Traveling with kids - lessons learned

We just completed a two week visit to the Philippines with our daughters, who are three and six.  The trip included six flights. It was, all in all, an excellent time all around. 10418354_790789335674_8133471491312994041_n Notes for next time:

The best thing we did? We made a huge deal about how big of a treat it is to fly. I made a deal with my kids weeks ahead of the flight--I said I wouldn't make them sleep and they could have as much screen time as they want. They couldn't believe their luck!

NO regrets. Both kids watched shows on the seat-back screen/iPad and then conked out for 7-8 hours. When we landed after about 16 hours on the plane, my 3-year-old exclaimed, "That wasn't long at all."

We booked a red-eye flight out of the country (Newark to HK). The flight left at 1:00 AM. It was a great idea. The kids napped during the 3.5 hours it took to get to the airport and then adrenaline powered them through hours past bedtime. Then they conked out not too long into the flight because they were legitimately exhausted.

Don't overpack carry-ons. We only kind of did this, but I think it's good advice. I hate having to corral all sorts of crap in our teeny airplane seats and I equally hate being bogged down by multiple/heavy bags in airports. I know many people recommend bringing wrapped presents for each hour of the flight to distract kids, etc. but I think ultimately, my kids were old enough to be satisfied with screens (iPad, in-flight TV, Kindle) and maybe a workbook or two. (That said, when we flew with a 1- and 4-year-old, it was nice to have some toys--like Play-Doh--for Lucy, who was too young to be interested in screens).

I think next time, I'll pack everyone's carry-on even lighter. I've learned I don't really need much for myself--my Kindle, my phone with a charging cable, moisturizer and chapstick, a small snack (like trail mix or a granola bar), wallet/passport, pen and a notepad, and an oversized scarf. Since it wasn't a work trip, I didn't actually need my laptop/charger on hand--and those add a lot of unnecessary weight.

I've alluded to this a number of times, but if you can afford an iPad, get one. (You can get an old one from Craigslist for $150--my kids use a hand-me-down first generation iPad with a cracked screen.) It will be your best friend. Load it up with new games and shows and your kid will be entertained for hours. I'm generally mindful of limiting my kids' screen time (which is really the key to making it such a treat) but dude, as far as I'm concerned, transcontinental flights are an exception.

That said, here's the bottom line: Last time we flew to Asia, Anna was four and Lucy was 1. Lucy screamed for 7 hours of the 15-hour flight. Our mistakes? Giving her Benedryl at the advice of our pediatrician and, well, simply deciding to fly across the world with a kid who just learned how to walk. I'm mostly kidding about the latter because ultimately, we survived even the nightmarish screaming, BUT it's just inevitable that trying to restrain a newly-mobile, very active child for 15 hours just won't go well. This time around was downright EASY and I think that's simply because my kids are older (and can be bribed with an iPad). I believe we need to arm ourselves with humility and low expectations, hoping for the best but being okay if things don't go smoothly. Because...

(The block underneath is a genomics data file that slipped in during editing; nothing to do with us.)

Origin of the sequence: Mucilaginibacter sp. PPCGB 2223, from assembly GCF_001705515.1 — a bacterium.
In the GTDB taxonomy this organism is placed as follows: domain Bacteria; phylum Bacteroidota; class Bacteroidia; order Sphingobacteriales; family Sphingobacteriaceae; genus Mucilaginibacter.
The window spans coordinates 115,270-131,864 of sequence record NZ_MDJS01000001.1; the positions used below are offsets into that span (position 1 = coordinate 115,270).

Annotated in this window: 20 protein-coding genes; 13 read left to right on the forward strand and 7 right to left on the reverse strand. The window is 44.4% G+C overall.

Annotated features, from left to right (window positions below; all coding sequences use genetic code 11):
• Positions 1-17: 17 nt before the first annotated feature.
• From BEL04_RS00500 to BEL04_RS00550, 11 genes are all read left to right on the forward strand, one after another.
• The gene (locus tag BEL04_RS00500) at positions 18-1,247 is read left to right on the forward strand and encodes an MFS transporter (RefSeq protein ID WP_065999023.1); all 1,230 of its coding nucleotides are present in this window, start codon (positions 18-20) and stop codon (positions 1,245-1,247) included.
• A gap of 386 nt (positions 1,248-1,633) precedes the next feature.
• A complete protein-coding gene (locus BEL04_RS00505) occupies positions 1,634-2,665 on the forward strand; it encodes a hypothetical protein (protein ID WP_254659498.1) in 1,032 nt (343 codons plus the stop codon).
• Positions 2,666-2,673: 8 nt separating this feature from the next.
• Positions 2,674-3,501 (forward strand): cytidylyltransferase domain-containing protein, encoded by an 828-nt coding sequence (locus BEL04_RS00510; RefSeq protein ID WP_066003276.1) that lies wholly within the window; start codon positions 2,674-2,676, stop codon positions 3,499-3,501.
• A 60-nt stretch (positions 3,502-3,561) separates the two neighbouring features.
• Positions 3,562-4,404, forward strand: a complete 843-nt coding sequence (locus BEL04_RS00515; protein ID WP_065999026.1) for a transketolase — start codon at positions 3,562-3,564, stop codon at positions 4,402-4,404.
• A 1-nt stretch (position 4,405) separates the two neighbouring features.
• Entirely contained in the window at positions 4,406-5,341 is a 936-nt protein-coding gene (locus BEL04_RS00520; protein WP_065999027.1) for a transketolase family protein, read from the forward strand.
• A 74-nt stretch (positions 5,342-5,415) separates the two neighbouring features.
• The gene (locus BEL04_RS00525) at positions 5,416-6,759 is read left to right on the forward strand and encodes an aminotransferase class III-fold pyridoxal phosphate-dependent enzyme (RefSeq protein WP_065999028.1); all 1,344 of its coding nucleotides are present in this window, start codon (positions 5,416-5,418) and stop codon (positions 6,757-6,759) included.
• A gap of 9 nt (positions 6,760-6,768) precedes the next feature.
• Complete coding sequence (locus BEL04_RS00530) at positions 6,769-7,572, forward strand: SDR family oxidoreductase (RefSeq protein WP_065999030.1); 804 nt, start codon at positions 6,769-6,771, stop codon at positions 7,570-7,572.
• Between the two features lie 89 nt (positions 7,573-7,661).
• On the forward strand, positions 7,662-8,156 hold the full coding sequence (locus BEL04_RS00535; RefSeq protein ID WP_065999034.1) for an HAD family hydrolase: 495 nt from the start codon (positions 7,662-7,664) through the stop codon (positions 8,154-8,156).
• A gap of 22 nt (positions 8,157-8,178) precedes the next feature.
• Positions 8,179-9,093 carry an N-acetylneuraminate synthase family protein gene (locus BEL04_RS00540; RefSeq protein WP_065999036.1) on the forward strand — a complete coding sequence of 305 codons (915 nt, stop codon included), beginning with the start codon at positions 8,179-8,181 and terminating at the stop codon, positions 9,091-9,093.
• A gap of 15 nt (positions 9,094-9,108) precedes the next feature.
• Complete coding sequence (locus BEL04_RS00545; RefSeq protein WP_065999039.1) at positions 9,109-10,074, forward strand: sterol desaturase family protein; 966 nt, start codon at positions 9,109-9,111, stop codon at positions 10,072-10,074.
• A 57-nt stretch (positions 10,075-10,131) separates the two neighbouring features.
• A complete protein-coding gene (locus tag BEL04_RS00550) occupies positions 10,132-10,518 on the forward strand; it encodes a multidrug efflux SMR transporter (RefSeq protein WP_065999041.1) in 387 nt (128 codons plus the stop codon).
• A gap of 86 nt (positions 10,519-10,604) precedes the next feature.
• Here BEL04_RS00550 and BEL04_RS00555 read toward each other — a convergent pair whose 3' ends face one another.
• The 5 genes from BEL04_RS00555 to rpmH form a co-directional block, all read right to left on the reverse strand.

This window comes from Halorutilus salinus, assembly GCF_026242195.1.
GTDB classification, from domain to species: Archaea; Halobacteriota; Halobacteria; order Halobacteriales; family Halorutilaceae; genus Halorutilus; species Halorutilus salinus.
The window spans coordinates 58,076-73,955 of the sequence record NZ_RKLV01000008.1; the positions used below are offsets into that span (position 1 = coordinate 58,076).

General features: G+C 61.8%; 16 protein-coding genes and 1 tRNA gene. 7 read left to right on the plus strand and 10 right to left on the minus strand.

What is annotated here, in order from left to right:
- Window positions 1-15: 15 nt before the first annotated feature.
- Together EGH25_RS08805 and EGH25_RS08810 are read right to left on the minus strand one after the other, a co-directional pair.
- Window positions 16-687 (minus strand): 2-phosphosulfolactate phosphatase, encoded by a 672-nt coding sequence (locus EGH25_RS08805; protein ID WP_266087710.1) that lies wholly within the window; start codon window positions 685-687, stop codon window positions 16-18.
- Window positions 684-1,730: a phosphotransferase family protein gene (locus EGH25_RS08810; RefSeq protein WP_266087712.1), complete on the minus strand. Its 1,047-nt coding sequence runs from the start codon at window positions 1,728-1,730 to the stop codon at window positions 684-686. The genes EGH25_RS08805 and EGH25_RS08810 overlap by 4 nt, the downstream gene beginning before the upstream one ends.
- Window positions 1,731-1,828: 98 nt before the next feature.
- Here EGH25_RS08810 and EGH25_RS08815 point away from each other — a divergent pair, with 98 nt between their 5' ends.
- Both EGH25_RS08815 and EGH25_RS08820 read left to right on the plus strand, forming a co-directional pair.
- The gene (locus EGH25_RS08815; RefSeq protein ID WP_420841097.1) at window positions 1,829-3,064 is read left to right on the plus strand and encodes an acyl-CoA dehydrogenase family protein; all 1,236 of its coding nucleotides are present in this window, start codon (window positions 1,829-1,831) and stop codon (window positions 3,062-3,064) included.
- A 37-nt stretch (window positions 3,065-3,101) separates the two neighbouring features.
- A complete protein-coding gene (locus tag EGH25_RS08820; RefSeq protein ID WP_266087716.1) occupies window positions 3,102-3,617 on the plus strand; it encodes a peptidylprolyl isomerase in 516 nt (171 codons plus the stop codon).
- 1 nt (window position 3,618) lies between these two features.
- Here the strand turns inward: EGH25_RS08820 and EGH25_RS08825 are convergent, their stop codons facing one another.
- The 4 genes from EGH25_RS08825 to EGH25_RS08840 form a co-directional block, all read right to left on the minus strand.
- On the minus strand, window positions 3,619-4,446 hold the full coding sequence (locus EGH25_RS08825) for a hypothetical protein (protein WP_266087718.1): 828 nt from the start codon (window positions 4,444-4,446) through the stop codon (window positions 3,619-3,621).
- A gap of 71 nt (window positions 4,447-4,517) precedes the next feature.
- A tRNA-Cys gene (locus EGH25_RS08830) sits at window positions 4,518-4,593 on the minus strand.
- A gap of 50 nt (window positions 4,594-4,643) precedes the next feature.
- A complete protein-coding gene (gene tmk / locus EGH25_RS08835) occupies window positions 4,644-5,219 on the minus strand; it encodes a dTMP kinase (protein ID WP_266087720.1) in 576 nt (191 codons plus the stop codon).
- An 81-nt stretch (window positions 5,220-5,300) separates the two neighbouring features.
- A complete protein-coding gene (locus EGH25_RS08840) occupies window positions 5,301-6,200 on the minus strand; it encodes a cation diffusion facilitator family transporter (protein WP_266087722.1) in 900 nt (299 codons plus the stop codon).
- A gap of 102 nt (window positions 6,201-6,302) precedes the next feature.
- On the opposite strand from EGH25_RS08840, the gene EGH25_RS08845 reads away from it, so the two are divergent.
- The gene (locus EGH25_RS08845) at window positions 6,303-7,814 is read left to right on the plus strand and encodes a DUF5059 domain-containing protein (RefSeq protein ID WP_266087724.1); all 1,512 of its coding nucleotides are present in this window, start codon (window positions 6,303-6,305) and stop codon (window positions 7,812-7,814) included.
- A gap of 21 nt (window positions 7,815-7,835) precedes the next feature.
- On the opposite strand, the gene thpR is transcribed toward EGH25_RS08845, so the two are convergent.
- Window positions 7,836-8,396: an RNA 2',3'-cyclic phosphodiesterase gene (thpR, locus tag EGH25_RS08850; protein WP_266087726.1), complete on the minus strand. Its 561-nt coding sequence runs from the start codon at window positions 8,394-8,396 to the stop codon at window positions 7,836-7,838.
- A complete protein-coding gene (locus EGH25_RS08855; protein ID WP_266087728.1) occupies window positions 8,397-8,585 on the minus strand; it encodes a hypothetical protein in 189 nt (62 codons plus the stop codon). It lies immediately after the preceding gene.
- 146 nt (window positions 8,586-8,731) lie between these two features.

Bottom, bottom line: we had a great time with our relatives in the Philippines and it was absolutely worth saving up for tickets and traveling the 34 hours total each way. At the end of the day, even if the flights/traveling are horrible, it's just 34 hours of your life.

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Things that helped on the trip:

spill-proof water bottles (emptied out for security and then refilled at the airport/on the plane)

sturdy kid backpack with adjustable straps--anyone in the family could carry it comfortably

a super lightweight carry-on bag (this is a newer version of the bag I've used every time I've traveled in the last several years and I love it. It can be carried as a tote or a backpack, which is genius)

an oversized jersey scarf that can work as a blanket

a Kindle loaded with library books for all the readers in the family

an iPad with new games/shows

lightweight kid headphones (these have a volume limiter. And we found even child-sized airplane headphones slipped off the kids' heads, so it was definitely worth bringing our own. Lucy used these and Anna used my pair)

endless bags of airplane peanuts

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(Sorry for the bad quality iPhone photos--they're all I took!)